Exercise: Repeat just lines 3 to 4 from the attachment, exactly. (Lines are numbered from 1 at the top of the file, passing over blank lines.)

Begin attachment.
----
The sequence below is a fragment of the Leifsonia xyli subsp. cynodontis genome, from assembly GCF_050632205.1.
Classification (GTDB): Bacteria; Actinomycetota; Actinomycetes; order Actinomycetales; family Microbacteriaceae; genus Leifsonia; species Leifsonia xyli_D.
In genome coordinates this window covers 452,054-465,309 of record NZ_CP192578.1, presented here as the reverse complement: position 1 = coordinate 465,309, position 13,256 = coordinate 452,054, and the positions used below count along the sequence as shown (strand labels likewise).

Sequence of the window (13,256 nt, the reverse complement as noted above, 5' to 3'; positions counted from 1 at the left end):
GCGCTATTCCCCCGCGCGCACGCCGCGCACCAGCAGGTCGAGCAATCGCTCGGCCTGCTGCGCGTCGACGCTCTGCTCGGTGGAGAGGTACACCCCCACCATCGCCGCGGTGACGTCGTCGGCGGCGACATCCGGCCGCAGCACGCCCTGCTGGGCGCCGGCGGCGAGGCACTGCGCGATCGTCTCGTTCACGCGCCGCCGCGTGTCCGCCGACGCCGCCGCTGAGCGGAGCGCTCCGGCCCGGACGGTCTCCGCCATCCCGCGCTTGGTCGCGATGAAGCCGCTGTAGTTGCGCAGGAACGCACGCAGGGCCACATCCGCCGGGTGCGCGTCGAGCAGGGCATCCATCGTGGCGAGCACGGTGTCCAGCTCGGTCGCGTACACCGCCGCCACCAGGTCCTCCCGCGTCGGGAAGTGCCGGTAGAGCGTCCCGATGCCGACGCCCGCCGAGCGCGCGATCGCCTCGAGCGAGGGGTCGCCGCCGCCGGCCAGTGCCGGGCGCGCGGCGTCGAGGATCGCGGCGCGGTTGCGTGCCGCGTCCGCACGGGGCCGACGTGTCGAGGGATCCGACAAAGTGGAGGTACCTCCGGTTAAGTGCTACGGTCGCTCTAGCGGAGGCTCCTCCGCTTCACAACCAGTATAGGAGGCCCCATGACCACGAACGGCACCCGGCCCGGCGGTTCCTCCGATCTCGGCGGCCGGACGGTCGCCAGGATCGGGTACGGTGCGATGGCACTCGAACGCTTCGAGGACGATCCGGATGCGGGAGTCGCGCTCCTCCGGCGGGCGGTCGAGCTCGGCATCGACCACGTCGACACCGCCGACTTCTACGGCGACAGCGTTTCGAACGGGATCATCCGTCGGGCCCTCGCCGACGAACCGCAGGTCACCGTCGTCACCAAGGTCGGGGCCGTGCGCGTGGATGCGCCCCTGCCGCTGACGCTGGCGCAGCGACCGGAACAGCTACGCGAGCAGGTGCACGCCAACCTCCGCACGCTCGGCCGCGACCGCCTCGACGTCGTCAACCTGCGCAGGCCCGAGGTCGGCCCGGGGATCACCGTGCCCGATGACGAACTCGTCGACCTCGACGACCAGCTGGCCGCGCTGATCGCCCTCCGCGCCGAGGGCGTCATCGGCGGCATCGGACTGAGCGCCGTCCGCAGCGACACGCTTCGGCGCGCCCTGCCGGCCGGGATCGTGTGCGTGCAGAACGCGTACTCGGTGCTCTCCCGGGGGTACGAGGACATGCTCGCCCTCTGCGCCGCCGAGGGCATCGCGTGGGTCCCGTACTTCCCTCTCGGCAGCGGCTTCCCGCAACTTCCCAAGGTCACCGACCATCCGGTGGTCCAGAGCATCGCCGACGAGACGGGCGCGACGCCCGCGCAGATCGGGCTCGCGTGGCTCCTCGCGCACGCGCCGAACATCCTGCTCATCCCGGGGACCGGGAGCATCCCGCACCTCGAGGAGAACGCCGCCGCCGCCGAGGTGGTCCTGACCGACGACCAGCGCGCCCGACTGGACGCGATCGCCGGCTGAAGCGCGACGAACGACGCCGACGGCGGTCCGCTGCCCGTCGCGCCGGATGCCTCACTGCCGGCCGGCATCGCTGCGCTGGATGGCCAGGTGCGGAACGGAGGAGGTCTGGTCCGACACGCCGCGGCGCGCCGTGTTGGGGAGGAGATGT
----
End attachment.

In genome coordinates this window covers 452,054-465,309 of record NZ_CP192578.1, presented here as the reverse complement: position 1 = coordinate 465,309, position 13,256 = coordinate 452,054, and the positions used below count along the sequence as shown (strand labels likewise).

Sequence of the window (13,256 nt, the reverse complement as noted above, 5' to 3'; positions counted from 1 at the left end):